Any character can worship a god, but only certain classes actually benefit from it in terms of game mechanics
Appendix B: Gods of the Multiverse (from the basic rules or PHB) describes that people may worship any god... or even multiple gods.
Many people in the worlds of D&D worship different gods at different times and circumstances. People in the Forgotten Realms, for example, might pray to Sune for luck in love, make an offering to Waukeen before heading to the market, and pray to appease Talos when a severe storm blows in—all in the same day.
And a few people dedicate themselves entirely to a single god, usually serving as a priest or champion of that god’s ideals.
Your DM determines which gods, if any, are worshiped in his or her campaign. From among the gods available, you can choose a single deity for your character to serve, worship, or pay lip service to. Or you can pick a few that your character prays to most often. ...
If you want to be a "servant of your god", that's perfectly fine. The Acolyte background models this quite well, without affecting which class you choose. So long as you aren't thinking of gaining magic through your worship, then any character you create can be a servant of one or more gods.
Receiving spells from your god is modelled by specific classes
However, when you start talking about spells, that's where the "class restrictions" come into things. Although your DM may be imposing different rules depending on their setting, generally speaking, if you want to get spells from a god, that means being a cleric:
Divine magic, as the name suggests, is the power of the gods, flowing from them into the world. Clerics are conduits for that power, manifesting it as miraculous effects. The gods don’t grant this power to everyone who seeks it, but only to those chosen to fulfill a high calling.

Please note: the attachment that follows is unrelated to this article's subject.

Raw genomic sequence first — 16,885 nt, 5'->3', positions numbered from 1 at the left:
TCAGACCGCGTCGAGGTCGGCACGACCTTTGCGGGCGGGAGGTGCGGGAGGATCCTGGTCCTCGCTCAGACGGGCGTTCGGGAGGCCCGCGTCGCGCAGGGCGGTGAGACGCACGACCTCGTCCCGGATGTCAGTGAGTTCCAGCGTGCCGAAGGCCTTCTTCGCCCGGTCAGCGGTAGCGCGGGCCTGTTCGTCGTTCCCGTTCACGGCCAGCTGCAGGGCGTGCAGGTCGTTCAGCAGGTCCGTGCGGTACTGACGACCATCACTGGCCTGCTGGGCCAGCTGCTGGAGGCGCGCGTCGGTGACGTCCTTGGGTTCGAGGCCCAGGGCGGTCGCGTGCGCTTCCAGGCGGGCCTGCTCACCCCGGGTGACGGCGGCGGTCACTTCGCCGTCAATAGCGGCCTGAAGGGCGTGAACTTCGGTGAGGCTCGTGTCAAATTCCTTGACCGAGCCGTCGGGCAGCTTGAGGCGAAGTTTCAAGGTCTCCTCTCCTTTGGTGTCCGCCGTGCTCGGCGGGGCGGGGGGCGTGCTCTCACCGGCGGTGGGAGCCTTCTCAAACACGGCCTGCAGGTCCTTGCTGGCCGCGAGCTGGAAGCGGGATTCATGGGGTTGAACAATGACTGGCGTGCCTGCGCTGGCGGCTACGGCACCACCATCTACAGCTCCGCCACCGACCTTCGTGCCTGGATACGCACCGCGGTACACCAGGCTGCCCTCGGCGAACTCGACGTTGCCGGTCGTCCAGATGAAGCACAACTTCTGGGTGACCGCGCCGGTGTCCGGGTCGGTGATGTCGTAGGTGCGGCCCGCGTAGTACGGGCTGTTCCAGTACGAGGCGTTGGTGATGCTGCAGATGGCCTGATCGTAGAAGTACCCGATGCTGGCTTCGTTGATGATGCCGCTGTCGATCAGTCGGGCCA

Paladins may also gain their powers from a god, although paladins in 5e aren't tied to gods as much as in previous editions:
Although many paladins are devoted to gods of good, a paladin’s power comes as much from a commitment to justice itself as it does from a god.
Warlocks aren't as clean cut; generally, warlocks make a deal, a pact, with an "otherworldly entity". Whilst your DM could decide that such a being is a god, generally the implication is that it's another sort of powerful being, such as a archdevil, an archfey, an angel, etc.
A warlock is defined by a pact with an otherworldly being. Sometimes the relationship between warlock and patron is like that of a cleric and a deity, though the beings that serve as patrons for warlocks are not gods.
Finally, I will also mention druids and rangers, who also gain magic from "divine" sources (the distinction between divine vs. arcane magic isn't really as much of a thing in 5e, but many D&D players use those terms), although they may also get their magic from "nature itself", so they don't strictly need a god like clerics do:
Druids revere nature above all, gaining their spells and other magical powers either from the force of nature itself or from a nature deity.
Thanks to their familiarity with the wilds, rangers acquire the ability to cast spells that harness nature’s power, much as a druid does.
In your case specifically, I'd recommend rogue with the Acolyte background
Based on the part of your question that says:
I want to make a rogue who worships the Crow Lord because crows pick up shiny stuff, and I feel like a thiefy-rogue would work and maybe that character could get advantage on stealth and sleight of hand checks because of that. I thought would fit nicely with that, but he just shot me down instantly.
If you picked the Acolyte background, as I mentioned above, this would give you that "servant of the gods" flavour but without clashing with your class choice of rogue, and if you let your DM know that you aren't expecting to get any divine magic out of this, it's just for flavour, hopefully he should be fine with that.
As a rogue, you get something called Expertise at 1st level. You are allowed to add your proficiency bonus twice instead of once to any two skills you are proficient in. If you make sure that you pick Stealth and Sleight of Hand as two of the skills you are proficient with (rogues are allowed to pick four from a subset of skills, as explained here; these four plus the two you get from the Acolyte background should see you with a total of 6 skill proficiencies at 1st level), then you can pick those two skills as your "Expertise" skills.
It's not quite advantage, but you will still be extra-good at Stealth and Sleight of Hand because of it, and you can still flavour it as "guidance from the Crow Lord", even though in terms of the game mechanics, it's just your rogue's base class feature and nothing to do with the gods at all (which should hopefully keep your DM happy).